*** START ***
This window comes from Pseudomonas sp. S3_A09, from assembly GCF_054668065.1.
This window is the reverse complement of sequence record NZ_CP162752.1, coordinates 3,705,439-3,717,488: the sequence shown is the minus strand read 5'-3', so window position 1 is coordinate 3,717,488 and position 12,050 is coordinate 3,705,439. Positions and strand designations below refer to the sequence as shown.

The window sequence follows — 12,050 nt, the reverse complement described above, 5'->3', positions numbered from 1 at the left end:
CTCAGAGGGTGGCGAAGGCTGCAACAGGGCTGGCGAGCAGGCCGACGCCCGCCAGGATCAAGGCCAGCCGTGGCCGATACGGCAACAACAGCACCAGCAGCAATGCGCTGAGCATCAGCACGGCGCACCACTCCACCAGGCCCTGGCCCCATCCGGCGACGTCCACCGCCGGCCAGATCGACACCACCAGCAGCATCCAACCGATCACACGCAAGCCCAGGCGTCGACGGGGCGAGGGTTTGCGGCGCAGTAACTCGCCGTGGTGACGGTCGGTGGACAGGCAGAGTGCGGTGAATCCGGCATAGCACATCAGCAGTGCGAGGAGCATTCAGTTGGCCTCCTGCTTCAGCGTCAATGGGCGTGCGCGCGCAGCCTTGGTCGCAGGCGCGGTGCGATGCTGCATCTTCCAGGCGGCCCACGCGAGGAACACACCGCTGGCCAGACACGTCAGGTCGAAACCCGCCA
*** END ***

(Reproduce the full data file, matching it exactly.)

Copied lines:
This window comes from Pseudomonas sp. S3_A09, from assembly GCF_054668065.1.
This window is the reverse complement of sequence record NZ_CP162752.1, coordinates 3,705,439-3,717,488: the sequence shown is the minus strand read 5'-3', so window position 1 is coordinate 3,717,488 and position 12,050 is coordinate 3,705,439. Positions and strand designations below refer to the sequence as shown.

The window sequence follows — 12,050 nt, the reverse complement described above, 5'->3', positions numbered from 1 at the left end:
CTCAGAGGGTGGCGAAGGCTGCAACAGGGCTGGCGAGCAGGCCGACGCCCGCCAGGATCAAGGCCAGCCGTGGCCGATACGGCAACAACAGCACCAGCAGCAATGCGCTGAGCATCAGCACGGCGCACCACTCCACCAGGCCCTGGCCCCATCCGGCGACGTCCACCGCCGGCCAGATCGACACCACCAGCAGCATCCAACCGATCACACGCAAGCCCAGGCGTCGACGGGGCGAGGGTTTGCGGCGCAGTAACTCGCCGTGGTGACGGTCGGTGGACAGGCAGAGTGCGGTGAATCCGGCATAGCACATCAGCAGTGCGAGGAGCATTCAGTTGGCCTCCTGCTTCAGCGTCAATGGGCGTGCGCGCGCAGCCTTGGTCGCAGGCGCGGTGCGATGCTGCATCTTCCAGGCGGCCCACGCGAGGAACACACCGCTGGCCAGACACGTCAGGTCGAAACCCGCCA